The film still shows amoeba-like, amorphous shapes, like drops moving in zero gravity.

Saskia Olde Wolbers - Winner of 2003

Saskia Olde Wolbers links a real-life account of the kind that might be found in any daily newspaper with a world of hallucination and fantasy. In her videos, amoeba-like shapes mirror the content of texts spoken offscreen, accompany them for a while and then move off on their own again. The artist takes the viewer on a slow, suggestive journey of  exploration. Like a surgeon probing a body, she draws us into a universe of amorphous shapes where inside and outside have become interchangeable. The artist compellingly juxtaposes today's computer-generated virtual imagery with the handcrafted qualities of analog cinematic processing.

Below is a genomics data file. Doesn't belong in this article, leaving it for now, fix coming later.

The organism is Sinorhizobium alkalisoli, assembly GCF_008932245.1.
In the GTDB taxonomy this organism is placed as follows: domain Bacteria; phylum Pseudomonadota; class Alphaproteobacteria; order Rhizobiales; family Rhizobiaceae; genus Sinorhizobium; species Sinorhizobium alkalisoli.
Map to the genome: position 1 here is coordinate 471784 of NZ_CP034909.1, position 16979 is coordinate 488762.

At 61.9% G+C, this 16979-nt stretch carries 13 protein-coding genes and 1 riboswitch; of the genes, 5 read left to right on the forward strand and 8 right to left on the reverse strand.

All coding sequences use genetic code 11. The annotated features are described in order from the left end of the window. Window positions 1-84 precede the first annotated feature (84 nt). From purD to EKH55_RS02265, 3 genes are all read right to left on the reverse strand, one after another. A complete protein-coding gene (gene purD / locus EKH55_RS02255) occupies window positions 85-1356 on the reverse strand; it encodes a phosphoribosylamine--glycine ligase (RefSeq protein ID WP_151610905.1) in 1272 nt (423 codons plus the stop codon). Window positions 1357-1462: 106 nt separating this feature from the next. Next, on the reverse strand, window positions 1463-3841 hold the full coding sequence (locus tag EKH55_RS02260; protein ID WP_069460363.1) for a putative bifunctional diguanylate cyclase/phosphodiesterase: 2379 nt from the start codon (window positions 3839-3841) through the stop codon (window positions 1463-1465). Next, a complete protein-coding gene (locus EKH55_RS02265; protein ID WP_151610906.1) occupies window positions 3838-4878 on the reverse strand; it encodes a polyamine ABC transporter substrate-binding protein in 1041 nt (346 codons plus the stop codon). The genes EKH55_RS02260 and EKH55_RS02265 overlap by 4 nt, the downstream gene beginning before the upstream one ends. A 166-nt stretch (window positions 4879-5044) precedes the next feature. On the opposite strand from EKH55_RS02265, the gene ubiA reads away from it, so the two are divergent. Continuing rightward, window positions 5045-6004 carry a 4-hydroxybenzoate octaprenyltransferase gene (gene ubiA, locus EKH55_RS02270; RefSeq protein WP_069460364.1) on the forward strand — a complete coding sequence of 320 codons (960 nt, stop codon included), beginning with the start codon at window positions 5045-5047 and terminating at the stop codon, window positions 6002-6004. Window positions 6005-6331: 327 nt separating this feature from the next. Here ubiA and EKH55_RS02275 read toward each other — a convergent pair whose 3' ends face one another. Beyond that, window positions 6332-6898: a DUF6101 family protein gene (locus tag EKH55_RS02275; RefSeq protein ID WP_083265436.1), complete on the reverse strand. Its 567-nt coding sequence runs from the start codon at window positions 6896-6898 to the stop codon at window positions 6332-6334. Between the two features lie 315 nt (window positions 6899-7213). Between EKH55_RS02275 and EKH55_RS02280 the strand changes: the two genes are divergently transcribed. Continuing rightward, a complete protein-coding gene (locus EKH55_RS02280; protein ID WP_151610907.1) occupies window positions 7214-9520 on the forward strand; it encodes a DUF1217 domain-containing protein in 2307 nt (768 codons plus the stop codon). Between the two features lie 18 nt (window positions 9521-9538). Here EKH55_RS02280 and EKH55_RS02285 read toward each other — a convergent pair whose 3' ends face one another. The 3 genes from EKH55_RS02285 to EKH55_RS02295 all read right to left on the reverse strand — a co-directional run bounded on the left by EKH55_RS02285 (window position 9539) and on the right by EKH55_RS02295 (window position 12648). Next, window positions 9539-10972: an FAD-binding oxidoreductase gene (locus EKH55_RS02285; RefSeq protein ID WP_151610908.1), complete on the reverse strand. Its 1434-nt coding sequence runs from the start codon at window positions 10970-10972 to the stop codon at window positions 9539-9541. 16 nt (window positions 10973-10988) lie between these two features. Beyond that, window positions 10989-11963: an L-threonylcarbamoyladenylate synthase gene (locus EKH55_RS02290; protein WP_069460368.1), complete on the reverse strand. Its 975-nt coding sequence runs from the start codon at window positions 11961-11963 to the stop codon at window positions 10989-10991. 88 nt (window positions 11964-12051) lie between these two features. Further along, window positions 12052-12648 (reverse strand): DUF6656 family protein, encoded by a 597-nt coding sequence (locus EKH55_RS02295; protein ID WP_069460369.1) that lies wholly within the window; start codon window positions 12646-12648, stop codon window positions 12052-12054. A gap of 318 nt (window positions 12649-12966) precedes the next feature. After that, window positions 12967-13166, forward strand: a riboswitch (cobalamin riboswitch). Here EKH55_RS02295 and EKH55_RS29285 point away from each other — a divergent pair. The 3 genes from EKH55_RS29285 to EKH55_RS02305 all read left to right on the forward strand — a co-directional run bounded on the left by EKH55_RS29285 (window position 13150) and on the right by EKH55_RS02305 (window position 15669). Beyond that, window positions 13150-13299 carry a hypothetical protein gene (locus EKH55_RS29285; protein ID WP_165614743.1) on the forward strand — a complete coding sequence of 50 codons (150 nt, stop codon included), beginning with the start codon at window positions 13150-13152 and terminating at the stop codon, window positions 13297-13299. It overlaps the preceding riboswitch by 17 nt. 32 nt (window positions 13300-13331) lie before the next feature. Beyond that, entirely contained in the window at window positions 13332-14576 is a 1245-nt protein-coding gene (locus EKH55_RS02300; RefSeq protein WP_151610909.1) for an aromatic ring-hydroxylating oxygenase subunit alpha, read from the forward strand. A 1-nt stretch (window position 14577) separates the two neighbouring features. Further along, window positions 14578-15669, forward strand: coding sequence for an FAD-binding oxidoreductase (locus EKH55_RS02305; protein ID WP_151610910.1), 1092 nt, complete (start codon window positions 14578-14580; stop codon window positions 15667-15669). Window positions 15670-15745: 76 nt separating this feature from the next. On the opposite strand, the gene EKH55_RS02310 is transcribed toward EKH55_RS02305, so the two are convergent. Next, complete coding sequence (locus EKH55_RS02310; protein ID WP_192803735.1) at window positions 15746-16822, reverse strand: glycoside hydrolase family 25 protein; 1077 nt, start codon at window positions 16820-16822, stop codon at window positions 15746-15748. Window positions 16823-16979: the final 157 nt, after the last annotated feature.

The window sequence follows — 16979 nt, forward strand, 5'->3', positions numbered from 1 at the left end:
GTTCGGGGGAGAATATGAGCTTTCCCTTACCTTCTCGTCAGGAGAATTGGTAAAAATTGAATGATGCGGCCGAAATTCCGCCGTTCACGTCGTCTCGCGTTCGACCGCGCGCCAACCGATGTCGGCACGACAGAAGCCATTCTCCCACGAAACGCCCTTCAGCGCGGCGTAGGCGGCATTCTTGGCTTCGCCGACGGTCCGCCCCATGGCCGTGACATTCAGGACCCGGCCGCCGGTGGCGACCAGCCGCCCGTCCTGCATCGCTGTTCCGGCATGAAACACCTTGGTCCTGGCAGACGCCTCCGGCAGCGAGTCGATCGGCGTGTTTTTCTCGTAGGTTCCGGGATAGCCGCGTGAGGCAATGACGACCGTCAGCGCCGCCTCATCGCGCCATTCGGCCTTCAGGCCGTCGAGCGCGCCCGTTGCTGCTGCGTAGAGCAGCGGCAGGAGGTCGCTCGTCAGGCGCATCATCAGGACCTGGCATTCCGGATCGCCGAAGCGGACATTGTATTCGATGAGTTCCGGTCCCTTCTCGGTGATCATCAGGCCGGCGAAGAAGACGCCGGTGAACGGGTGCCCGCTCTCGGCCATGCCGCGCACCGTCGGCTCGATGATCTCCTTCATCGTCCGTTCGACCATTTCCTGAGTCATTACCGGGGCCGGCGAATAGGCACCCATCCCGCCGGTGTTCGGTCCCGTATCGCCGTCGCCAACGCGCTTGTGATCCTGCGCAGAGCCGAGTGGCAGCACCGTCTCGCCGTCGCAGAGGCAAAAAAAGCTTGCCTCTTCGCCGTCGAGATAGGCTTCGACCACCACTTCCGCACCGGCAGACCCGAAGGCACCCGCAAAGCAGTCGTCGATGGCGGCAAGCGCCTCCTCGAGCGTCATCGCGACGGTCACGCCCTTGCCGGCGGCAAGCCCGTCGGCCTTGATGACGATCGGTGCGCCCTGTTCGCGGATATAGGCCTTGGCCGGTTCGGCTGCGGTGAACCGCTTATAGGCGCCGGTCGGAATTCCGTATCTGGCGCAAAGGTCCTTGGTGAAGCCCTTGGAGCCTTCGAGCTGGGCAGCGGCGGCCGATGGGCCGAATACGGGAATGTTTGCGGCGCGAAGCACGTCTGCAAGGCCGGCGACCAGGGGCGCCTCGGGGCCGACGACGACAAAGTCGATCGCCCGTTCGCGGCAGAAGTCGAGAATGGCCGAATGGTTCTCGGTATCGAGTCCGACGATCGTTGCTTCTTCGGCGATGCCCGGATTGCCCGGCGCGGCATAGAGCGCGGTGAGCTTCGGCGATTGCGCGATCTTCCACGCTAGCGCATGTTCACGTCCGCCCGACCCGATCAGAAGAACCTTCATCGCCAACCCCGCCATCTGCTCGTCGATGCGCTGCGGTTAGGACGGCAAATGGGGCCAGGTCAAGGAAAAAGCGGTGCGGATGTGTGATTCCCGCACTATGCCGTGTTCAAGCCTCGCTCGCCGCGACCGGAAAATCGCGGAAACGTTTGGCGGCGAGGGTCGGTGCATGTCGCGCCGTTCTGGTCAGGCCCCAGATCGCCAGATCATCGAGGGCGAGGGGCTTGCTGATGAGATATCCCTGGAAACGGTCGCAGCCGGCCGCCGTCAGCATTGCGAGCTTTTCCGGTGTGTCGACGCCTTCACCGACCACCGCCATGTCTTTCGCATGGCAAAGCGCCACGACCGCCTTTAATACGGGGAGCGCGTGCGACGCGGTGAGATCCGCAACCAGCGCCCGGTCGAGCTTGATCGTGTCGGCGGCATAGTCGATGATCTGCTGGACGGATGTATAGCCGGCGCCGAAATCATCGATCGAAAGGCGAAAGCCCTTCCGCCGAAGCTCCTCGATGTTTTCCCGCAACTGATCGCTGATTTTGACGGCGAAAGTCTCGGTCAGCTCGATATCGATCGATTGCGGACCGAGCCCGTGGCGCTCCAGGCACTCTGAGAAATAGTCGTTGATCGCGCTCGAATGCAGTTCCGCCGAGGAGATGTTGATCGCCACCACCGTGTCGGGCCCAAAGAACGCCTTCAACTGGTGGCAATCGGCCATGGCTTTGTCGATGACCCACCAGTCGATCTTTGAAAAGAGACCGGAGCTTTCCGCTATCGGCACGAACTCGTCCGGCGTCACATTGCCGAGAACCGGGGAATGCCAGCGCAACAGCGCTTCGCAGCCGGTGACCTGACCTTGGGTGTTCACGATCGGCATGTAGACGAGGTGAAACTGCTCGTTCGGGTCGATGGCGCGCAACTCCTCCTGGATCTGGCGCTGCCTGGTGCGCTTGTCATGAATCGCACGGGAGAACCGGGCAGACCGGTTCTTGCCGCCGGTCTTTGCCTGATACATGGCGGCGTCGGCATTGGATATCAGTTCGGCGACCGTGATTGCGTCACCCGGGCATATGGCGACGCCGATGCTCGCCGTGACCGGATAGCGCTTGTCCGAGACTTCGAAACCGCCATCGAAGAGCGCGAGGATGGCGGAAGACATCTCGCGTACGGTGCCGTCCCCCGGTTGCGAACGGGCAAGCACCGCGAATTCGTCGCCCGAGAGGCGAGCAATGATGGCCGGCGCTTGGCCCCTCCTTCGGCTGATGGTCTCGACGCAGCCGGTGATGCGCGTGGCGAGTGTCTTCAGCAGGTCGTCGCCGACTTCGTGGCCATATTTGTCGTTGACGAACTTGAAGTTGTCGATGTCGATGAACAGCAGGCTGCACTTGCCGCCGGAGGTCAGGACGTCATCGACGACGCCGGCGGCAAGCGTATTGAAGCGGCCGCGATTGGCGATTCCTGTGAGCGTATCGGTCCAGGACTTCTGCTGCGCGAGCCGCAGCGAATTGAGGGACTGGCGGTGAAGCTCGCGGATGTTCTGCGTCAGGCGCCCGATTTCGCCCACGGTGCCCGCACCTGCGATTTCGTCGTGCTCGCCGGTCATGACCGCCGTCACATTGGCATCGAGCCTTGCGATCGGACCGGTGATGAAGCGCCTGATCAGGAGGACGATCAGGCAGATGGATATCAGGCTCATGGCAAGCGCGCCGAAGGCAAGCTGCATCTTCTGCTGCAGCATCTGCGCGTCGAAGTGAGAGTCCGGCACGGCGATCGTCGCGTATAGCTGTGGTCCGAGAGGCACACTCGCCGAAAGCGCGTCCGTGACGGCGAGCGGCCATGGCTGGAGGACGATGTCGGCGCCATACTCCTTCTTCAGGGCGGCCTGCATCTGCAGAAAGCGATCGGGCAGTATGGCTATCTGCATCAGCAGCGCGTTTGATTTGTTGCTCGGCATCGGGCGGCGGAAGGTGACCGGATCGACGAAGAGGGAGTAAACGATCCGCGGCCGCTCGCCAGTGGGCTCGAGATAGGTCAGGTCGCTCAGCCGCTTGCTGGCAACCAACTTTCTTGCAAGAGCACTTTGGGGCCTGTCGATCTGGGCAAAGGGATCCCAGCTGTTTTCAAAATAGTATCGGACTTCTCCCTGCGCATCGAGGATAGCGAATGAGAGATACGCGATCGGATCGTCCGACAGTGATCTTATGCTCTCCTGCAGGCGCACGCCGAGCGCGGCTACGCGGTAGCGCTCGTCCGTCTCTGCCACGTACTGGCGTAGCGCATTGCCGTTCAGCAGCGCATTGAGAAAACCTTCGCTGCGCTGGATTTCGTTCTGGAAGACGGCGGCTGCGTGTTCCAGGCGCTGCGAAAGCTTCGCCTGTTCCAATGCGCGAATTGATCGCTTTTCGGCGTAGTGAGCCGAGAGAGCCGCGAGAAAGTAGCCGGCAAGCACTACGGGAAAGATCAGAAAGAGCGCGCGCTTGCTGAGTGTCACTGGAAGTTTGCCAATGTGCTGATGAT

In addition to the cash prize, Baloise acquires a group of works by the award winners and donates them to two important European museums. The work of Saskia Olde Wolbers was presented to the collection of the S.M.A.K. in Gent, Belgium.

Spaces that deviate from our normal surroundings form a recurring motif in the work of Saskia Olde Wolbers. They often appear to be completely closed entities in which we endlessly wander around, and seem to originate in an utterly virtual and fantastic world. In fact it’s the opposite: in the filmed spaces the viewer occasionally recognises ordinary objects and waste materials, so that one begins to suspect that these films were made entirely in the traditional way.

Portrait of the Artist Saskia Olde Wolbers
Saskia Olde Wolbers, *1971, lives and works in London, United Kingdom and Amsterdam, Netherlands